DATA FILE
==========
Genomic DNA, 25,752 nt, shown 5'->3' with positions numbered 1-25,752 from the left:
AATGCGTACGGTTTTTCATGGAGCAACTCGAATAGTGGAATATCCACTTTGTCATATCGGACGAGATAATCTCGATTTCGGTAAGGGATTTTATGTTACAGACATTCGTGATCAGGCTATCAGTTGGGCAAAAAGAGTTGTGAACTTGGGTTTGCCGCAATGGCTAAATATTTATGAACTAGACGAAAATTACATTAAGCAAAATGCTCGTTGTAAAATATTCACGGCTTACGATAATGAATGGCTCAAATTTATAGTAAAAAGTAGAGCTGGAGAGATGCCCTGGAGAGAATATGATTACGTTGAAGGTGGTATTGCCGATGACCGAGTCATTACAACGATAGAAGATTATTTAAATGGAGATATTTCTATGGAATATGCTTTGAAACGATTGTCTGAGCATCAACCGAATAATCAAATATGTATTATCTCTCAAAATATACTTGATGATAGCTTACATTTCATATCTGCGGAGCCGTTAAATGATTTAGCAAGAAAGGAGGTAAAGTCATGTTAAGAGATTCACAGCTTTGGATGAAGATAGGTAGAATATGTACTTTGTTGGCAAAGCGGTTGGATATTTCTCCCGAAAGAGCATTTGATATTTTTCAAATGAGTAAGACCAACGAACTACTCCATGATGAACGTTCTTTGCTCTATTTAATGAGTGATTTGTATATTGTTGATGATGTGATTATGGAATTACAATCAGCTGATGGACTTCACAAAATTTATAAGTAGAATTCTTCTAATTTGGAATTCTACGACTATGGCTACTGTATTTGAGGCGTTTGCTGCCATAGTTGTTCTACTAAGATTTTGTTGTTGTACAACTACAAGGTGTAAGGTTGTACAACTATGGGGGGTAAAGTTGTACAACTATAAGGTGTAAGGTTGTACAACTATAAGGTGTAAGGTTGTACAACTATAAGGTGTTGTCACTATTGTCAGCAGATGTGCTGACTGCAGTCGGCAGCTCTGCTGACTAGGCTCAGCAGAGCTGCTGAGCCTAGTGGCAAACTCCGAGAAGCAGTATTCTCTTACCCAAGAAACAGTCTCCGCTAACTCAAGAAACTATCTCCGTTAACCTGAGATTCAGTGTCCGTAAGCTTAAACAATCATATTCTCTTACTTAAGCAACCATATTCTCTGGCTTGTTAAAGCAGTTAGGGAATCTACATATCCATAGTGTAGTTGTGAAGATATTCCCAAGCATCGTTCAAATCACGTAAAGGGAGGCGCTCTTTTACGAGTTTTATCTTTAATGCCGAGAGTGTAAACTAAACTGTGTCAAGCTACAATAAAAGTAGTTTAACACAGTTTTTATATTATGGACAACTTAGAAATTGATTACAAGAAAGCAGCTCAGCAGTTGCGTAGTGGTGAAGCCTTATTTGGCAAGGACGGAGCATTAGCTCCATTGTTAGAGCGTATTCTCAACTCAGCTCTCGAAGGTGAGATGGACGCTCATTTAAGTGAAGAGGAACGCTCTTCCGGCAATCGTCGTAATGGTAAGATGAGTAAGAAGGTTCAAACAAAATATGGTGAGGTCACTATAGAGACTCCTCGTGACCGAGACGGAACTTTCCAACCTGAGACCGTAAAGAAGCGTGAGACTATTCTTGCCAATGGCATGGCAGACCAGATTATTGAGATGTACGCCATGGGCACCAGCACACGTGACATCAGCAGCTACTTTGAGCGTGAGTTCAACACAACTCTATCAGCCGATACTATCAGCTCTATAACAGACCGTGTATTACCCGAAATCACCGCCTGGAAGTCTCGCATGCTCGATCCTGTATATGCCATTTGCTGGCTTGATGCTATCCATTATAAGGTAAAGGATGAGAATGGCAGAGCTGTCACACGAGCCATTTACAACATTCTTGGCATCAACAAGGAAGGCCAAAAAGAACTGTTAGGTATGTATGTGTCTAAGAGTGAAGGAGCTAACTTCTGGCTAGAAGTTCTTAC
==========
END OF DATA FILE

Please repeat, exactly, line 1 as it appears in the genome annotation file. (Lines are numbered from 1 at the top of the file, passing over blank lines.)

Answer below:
Genomic DNA, 25,752 nt, shown 5'->3' with positions numbered 1-25,752 from the left: